Grilled Show Stopper

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Try a new spin on an ol' salad recipe of mine. A great way to impress your guests or just enjoy for a quick mid-week fix. This was one of those recipes I did for my PBS grilling shows that made people scratch their head years ago. I was grilling lettuce before grilling lettuce was considered cool. Here's the how-to on grilling-up a delicious appetizer or side. And, it only takes a few minutes! Top with this dressing.


Grilled Romaine 

Makes four servings | Adapted from Adventures in Grilling, 1996 

2  heads of hearts of romaine lettuce, split in half & washed

4 Tablespoons extra-virgin olive oil

6 cloves caramelized garlic

A pinch of sea salt 

1 Tablespoon balsamic vinegar

1 Tablespoon fresh Italian parsley, rough chopped

Freshly ground black pepper, to taste

Shaved Parmesan cheese

Pre heat grill to high heat.

Cut the romaine heart in half lengthwise, leaving stem end intact. Soak romaine heads in bowl of cold water. Brush with olive oil.

Put romaine halves on hot grill. Cook for about 2 minutes each side, until lettuce begins to blister slightly and lettuce gets a slight char. Turn over and grill for 2 additional minutes.  

Remove and plate cut side up, and top each with remaining olive oil, balsamic, garlic cloves, Parmesan, prosciutto, sea salt and freshly ground black pepper. Serve while still warm. Optional: serve with thinly sliced prosciutto.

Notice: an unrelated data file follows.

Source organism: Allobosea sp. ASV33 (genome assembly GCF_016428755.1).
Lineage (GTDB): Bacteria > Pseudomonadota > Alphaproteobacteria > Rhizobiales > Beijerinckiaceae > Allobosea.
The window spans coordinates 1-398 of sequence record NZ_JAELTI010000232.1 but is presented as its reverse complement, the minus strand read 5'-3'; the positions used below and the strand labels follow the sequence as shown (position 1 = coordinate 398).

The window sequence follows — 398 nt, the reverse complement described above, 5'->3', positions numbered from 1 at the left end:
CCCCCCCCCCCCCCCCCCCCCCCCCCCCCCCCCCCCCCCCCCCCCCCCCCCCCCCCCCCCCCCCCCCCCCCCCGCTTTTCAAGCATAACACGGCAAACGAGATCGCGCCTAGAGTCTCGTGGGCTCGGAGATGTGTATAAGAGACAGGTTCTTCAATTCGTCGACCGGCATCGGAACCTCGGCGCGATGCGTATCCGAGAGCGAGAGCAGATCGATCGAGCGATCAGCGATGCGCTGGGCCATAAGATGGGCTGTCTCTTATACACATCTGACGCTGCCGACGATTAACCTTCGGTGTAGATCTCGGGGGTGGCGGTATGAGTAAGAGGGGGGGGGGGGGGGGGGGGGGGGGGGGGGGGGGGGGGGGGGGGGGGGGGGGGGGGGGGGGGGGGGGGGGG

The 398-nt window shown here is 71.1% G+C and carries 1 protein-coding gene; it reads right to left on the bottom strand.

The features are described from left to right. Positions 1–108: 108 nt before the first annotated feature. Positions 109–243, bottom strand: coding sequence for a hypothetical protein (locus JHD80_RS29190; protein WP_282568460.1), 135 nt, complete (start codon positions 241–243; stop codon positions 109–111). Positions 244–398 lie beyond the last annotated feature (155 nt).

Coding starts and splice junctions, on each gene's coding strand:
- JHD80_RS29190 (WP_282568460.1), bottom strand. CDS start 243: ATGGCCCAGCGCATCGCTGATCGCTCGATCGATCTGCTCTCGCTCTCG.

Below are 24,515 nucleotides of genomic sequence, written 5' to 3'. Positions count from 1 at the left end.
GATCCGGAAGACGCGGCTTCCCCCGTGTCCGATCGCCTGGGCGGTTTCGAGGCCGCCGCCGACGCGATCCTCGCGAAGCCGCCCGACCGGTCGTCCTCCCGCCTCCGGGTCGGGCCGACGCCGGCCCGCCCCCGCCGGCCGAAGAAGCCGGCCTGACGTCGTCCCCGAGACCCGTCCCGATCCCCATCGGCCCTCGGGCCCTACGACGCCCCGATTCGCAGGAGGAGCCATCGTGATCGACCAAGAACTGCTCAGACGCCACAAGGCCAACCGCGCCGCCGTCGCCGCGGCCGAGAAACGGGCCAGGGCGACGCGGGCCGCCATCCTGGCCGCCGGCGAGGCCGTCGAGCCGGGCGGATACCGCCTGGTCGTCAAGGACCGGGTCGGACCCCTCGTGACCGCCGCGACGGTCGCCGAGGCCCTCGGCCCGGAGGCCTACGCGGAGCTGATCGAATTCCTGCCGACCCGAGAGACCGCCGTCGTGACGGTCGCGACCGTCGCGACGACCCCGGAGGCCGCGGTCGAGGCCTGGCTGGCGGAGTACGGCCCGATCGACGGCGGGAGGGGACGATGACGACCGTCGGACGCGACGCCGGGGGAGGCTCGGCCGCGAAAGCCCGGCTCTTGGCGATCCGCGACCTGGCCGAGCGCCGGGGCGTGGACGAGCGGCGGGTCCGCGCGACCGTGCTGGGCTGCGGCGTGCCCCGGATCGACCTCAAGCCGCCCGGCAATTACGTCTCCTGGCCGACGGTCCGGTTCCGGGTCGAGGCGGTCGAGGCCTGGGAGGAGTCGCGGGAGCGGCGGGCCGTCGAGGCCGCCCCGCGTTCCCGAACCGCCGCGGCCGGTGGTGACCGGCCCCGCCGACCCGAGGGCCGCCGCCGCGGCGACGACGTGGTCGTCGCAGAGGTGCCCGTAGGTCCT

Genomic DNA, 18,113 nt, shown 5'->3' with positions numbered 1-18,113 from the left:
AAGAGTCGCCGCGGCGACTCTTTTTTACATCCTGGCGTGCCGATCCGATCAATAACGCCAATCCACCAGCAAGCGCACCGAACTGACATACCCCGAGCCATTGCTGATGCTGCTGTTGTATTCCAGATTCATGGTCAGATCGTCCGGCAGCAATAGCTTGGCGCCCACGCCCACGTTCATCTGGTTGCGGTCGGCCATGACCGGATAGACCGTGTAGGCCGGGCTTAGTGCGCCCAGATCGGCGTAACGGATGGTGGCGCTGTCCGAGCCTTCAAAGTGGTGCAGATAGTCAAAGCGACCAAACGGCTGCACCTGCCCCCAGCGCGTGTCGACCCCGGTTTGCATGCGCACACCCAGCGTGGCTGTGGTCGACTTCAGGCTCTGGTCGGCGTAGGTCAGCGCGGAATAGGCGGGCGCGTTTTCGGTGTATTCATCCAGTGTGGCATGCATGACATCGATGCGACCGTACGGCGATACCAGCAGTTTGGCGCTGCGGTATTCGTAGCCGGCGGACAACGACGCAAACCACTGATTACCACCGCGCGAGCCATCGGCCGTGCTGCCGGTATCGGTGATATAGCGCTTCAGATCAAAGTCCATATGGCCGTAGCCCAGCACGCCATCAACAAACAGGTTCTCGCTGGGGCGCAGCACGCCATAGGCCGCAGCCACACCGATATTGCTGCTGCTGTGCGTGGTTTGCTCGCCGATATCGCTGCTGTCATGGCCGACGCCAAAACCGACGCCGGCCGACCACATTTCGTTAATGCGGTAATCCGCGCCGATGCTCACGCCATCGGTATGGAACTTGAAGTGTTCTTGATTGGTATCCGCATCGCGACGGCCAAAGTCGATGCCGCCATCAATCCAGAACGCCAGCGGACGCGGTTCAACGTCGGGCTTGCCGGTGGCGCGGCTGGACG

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Fresh fennel adds a rich benefit of potassium & calcium...


As most of you know from my cookbooks and TV shows, one of my favorite ways to cook is  with simple clean food. What is clean? Basically, food in it's natural state and not over worked with heavy seasoning or sauces. A good example would be my Marathon Salad. Fresh, crisp and seasonal with the first harvest from the farm.  So go ahead and shave some marathon on asparagus and peas for the season's best!


Since the times of ancient Greece, fennel was called marathon. Greek myths tell that knowledge was delivered to man by the gods at Olympus in a fennel stalk. More importantly, in those times fennel was revered by the Greeks and the Romans for its medicinal properties in culinary. Crunchy and slightly sweet - fennel is a highly versatile vegetable that is wonderful when eaten raw, grilled, braised, sauted with other veggies or chopped and used in salads. Like celery, carrots and onions I always keep a bulb or two on hand in my fridge. I also love its distinct anise flavor. It’s great when simply shaved and served as a salad with sliced beets, roasted vegetables arugula, Parmesan, and a light touch of fresh lemon and olive oil.  

START YOUR YEAR OFF RIGHT George Hirsch Living it UP! cookbook contains a 30-day mnu plan for an active healthy life.

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